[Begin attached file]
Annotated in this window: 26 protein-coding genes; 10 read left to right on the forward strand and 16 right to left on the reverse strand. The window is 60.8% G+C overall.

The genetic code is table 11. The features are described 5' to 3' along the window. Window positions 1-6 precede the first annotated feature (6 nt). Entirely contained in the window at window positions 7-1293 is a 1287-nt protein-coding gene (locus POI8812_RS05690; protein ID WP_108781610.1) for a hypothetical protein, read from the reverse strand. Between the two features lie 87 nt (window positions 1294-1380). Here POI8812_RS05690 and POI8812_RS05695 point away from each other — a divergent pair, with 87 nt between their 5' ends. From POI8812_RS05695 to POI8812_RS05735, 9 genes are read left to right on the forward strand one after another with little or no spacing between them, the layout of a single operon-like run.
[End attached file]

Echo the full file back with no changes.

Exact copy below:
Annotated in this window: 26 protein-coding genes; 10 read left to right on the forward strand and 16 right to left on the reverse strand. The window is 60.8% G+C overall.

The genetic code is table 11. The features are described 5' to 3' along the window. Window positions 1-6 precede the first annotated feature (6 nt). Entirely contained in the window at window positions 7-1293 is a 1287-nt protein-coding gene (locus POI8812_RS05690; protein ID WP_108781610.1) for a hypothetical protein, read from the reverse strand. Between the two features lie 87 nt (window positions 1294-1380). Here POI8812_RS05690 and POI8812_RS05695 point away from each other — a divergent pair, with 87 nt between their 5' ends. From POI8812_RS05695 to POI8812_RS05735, 9 genes are read left to right on the forward strand one after another with little or no spacing between them, the layout of a single operon-like run.